Harrisburg Leaders Debate Plans as Pennsylvania Takeover Looms

Harrisburg City Council members proposed taxes they can’t enact and debt forgiveness to repair municipal finances as they searched for agreement to head off a state takeover, which would be a first for Pennsylvania.

Ideas raised at a meeting yesterday of the council, Mayor Linda Thompson and a state official included earlier proposals such as commuter and sales taxes, as well as concessions from Dauphin County and bond insurer Assured Guaranty Municipal Corp. The mayor and her council opponents agreed on a starting point for talks to come up with a fiscal rescue plan that has eluded them for months, leading Governor Tom Corbett on Oct. 24 to put in motion the process that may lead to a state takeover.

Leaders of Pennsylvania’s capital city must give the state a proposed course of action by Nov. 14 for its approval ahead of a final Nov. 25 deadline. If Pennsylvania rejects the plan, it may put the city in the hands of a receiver empowered to implement measures without the council’s approval.

While city officials grapple with the fiscal issues that divide them, the state’s Community and Economic Development Department is working on a so-called emergency-action plan, to be released Nov. 3. That proposal would deal with short-term problems and ensure the continuation of vital functions such as paying employees and providing for public safety, Fred Reddig, executive director of the state’s Center for Local Government Services, said at the meeting.

Forgiveness Proposals

Councilwoman Susan Brown-Wilson said Dauphin County, which includes the city, and Assured Guaranty should each provide it with $7 million for the next five to 10 years. She based that assertion on the involvement of both in the municipality’s obligations, the burden of which led four council members to seek bankruptcy court protection for the community of 49,500.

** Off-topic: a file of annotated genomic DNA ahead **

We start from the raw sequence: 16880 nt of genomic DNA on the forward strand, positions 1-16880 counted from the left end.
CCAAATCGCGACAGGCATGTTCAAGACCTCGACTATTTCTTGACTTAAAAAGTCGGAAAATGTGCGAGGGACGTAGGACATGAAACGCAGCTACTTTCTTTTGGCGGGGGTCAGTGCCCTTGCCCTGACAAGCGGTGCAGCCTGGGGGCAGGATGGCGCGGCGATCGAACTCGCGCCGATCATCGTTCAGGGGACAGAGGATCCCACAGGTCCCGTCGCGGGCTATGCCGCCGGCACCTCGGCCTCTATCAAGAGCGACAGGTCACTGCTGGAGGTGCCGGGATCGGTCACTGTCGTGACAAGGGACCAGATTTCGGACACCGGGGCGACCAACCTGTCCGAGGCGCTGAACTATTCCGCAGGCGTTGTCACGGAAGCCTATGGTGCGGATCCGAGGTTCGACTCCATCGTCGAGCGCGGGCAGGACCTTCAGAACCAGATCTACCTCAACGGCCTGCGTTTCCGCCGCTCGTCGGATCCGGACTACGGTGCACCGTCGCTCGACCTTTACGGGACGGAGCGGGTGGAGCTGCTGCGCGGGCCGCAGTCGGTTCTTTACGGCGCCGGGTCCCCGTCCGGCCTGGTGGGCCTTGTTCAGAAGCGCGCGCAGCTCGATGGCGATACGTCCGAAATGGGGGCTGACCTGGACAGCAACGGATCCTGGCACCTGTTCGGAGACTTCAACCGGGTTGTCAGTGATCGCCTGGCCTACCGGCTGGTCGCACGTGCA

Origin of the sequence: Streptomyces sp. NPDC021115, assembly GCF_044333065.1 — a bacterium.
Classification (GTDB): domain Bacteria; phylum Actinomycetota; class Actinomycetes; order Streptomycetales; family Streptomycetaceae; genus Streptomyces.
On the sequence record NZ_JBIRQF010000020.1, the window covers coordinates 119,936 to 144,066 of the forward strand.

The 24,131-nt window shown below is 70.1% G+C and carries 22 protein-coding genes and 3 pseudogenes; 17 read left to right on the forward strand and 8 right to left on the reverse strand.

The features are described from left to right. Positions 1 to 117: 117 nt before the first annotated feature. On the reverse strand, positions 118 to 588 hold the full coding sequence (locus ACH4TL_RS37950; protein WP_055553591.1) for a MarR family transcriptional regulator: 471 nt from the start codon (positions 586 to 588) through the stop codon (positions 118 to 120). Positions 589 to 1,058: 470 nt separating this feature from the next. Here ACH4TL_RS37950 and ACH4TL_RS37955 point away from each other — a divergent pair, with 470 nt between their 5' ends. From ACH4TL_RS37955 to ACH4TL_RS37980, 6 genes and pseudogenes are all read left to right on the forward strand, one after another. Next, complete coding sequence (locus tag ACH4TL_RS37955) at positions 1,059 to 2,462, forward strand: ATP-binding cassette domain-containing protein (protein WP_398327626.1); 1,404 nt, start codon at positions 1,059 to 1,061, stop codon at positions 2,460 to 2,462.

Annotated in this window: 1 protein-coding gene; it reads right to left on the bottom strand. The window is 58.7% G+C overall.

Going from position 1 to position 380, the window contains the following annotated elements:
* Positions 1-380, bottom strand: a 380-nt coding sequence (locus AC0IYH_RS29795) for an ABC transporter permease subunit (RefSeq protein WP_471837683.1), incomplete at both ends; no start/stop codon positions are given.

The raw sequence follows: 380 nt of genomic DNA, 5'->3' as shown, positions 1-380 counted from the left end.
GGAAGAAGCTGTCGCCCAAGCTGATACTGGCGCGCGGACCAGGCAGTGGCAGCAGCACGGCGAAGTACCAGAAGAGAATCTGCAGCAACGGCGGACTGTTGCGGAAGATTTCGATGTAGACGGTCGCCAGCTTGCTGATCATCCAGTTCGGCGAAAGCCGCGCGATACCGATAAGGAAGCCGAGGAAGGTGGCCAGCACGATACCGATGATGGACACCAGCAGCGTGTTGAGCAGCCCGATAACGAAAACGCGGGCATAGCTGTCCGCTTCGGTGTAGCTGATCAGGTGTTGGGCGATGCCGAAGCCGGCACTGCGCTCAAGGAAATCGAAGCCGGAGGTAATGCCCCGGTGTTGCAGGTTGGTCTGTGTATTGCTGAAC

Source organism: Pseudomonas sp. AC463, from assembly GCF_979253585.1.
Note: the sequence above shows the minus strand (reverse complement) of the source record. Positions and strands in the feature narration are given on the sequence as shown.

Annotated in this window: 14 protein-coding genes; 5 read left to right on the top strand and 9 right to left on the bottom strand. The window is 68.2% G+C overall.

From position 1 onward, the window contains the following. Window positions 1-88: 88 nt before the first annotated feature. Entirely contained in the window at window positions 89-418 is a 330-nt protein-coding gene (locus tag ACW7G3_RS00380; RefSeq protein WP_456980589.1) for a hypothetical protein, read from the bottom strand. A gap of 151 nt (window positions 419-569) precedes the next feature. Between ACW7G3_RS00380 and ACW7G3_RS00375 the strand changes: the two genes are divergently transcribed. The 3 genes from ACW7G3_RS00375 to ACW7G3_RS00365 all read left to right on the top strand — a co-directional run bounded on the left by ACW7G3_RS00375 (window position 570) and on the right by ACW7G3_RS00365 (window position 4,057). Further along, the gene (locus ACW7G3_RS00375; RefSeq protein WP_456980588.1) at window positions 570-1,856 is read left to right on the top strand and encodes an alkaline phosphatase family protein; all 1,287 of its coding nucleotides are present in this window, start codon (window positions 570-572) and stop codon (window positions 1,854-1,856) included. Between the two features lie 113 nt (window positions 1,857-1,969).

The state capital faces debt five times its general-fund budget because of an overhaul and expansion of an incinerator that hasn’t generated enough revenue to cover the obligations incurred by the work.

Harrisburg guaranteed about $242 million of debt related to the incinerator project, with $65 million of it overdue, according to an Oct. 11 bankruptcy filing, the first for a U.S. capital in at least 40 years. Dauphin County and Assured Guaranty backed the debt and made payments the city skipped.

“County leaders and Assured Guaranty should have known the incinerator deal was risky,” said Wanda Williams, the councilwoman who called for a commuter tax.

$100 Million Knockoff

Councilman Brad Koplinski said the county and Assured Guaranty should knock $100 million off the city’s debt, and the state should let the county impose a 1 percent local sales tax.

State legislators have barred Harrisburg from implementing a commuter tax, and lawmaker approval is needed for a sales tax.

The council had rejected proposals by state consultants and Thompson that would have sold assets to repay creditors while raising property taxes on residents, 29 percent of whom live in poverty. It voted 4-3 to declare bankruptcy to ward off state action. Corbett and Thompson, joined by the county, have challenged the filing, whose validity will be considered at a Nov. 23 hearing before a federal judge.

“If the bankruptcy is allowed to proceed, I feel that unfortunately it’s the most beneficial option, because it will allow us to get the city out from under its debt,” Koplinski said at the meeting.

In a rare show of consensus, Thompson and council members agreed to use a recovery plan proposed by state consultants as a starting point for future negotiation. The accord drew applause from people attending the public meeting, held at the Harrisburg Hilton Hotel to accommodate an unusually large audience.

Creditors including Assured Guaranty will be meeting in private with city officials Nov. 7, Thompson said.

To contact the reporter on this story: Romy Varghese in Harrisburg, Pennsylvania at rvarghese8@bloomberg.net

To contact the editor responsible for this story: Mark Tannenbaum at mtannen@bloomberg.net

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